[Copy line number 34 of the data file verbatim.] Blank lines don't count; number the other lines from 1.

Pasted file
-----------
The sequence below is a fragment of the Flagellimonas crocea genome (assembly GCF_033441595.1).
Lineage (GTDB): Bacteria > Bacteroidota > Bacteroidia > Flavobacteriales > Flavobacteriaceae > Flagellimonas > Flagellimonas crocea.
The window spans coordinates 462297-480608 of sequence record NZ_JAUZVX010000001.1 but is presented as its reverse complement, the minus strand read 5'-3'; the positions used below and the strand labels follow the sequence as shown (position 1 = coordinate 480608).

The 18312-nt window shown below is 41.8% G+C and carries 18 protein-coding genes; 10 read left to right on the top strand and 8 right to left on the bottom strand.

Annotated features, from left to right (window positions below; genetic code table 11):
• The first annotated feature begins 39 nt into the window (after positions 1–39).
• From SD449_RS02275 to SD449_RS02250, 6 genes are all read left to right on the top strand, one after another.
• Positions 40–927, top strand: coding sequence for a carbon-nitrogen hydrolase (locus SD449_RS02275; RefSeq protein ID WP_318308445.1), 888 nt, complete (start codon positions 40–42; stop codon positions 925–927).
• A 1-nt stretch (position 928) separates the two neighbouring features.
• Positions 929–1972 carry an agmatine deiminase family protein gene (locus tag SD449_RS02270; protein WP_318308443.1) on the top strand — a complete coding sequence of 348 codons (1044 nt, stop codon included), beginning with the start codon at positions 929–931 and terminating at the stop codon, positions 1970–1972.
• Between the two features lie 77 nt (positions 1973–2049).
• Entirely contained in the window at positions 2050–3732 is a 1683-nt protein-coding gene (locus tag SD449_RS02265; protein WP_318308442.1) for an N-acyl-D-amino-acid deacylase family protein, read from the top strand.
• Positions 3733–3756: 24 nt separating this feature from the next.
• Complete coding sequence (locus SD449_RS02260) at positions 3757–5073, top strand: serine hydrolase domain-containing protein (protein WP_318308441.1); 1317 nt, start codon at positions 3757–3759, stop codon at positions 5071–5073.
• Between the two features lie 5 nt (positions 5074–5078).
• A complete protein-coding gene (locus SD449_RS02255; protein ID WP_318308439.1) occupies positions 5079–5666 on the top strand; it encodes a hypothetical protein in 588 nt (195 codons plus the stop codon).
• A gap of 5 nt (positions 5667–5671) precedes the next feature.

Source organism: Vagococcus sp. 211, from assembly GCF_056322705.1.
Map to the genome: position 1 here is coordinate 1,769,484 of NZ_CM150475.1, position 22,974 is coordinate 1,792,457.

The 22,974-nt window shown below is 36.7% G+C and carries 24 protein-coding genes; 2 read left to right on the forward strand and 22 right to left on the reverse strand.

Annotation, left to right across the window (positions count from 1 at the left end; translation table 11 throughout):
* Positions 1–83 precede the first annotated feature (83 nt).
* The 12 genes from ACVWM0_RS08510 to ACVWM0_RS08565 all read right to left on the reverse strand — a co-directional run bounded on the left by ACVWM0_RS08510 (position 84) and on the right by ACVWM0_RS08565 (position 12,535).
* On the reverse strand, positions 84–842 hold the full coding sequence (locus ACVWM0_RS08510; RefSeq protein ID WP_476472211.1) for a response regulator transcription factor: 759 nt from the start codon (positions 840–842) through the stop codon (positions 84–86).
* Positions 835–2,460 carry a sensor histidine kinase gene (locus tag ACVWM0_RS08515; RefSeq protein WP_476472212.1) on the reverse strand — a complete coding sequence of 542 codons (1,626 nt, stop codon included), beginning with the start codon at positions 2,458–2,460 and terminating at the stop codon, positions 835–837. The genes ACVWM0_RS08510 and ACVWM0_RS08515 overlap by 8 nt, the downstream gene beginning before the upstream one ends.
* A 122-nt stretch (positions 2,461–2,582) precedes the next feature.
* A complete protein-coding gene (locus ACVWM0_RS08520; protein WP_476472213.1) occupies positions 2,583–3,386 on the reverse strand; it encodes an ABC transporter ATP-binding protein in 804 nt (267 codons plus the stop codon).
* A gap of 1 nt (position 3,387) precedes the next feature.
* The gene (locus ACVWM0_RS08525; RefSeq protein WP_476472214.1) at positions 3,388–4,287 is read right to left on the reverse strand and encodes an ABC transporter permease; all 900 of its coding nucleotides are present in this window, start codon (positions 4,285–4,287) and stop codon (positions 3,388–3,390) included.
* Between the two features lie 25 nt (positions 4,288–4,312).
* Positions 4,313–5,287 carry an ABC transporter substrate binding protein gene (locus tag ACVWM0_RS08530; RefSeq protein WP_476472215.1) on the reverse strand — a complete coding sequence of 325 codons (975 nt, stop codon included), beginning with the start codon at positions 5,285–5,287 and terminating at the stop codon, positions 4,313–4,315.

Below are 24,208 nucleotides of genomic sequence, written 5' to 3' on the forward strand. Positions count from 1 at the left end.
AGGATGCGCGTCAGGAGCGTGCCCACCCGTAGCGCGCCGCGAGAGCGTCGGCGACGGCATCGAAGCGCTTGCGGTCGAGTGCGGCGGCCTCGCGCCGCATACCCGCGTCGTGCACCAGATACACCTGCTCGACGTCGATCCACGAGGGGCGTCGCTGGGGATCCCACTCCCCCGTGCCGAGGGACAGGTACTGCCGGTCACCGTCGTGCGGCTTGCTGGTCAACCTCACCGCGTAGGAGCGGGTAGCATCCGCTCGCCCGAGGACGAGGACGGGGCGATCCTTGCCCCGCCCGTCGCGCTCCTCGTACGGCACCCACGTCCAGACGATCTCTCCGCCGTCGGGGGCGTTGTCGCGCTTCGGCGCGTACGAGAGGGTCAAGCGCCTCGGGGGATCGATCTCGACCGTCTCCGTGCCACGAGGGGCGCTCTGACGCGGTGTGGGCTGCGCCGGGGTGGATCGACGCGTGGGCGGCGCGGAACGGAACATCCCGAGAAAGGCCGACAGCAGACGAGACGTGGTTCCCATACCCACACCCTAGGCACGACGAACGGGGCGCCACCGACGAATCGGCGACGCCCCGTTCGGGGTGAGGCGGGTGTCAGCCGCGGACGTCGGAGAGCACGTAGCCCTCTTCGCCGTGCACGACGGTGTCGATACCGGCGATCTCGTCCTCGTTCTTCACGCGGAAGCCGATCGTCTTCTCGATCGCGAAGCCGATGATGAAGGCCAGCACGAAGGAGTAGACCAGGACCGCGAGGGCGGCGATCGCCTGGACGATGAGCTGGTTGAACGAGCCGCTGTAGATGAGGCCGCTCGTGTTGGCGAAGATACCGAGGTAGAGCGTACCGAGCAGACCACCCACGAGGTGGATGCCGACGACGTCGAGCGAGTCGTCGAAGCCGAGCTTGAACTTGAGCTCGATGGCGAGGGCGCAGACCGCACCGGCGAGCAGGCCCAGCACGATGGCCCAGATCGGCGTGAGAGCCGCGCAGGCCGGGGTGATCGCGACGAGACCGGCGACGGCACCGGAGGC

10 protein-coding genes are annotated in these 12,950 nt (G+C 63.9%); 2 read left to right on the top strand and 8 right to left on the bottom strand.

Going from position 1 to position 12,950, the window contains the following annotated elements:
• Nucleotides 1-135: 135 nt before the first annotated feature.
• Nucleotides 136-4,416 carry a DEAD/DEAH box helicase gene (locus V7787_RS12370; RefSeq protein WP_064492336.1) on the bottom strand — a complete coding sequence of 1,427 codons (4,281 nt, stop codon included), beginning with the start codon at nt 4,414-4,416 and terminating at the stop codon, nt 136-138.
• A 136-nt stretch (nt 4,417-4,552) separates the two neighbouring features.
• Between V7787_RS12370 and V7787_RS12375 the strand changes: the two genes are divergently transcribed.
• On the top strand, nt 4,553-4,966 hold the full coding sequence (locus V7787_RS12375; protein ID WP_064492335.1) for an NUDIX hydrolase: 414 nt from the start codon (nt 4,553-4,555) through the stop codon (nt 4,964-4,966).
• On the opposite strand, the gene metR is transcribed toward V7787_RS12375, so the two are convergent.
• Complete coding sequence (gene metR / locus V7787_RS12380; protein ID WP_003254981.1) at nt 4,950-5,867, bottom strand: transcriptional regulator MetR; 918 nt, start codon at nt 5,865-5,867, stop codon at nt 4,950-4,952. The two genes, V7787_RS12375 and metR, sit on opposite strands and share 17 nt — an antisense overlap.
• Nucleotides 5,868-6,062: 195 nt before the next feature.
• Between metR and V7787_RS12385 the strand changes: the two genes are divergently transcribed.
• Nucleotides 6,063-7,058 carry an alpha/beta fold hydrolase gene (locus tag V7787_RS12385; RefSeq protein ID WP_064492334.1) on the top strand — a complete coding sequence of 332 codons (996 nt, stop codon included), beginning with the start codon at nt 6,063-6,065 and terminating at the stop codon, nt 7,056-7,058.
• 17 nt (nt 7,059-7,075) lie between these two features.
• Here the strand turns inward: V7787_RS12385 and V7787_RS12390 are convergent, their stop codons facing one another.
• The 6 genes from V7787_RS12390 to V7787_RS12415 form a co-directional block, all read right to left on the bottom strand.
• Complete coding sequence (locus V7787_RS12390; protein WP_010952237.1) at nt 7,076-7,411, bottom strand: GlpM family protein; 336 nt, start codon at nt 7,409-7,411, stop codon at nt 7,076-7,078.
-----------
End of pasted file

10 protein-coding genes are annotated in these 12,950 nt (G+C 63.9%); 2 read left to right on the top strand and 8 right to left on the bottom strand.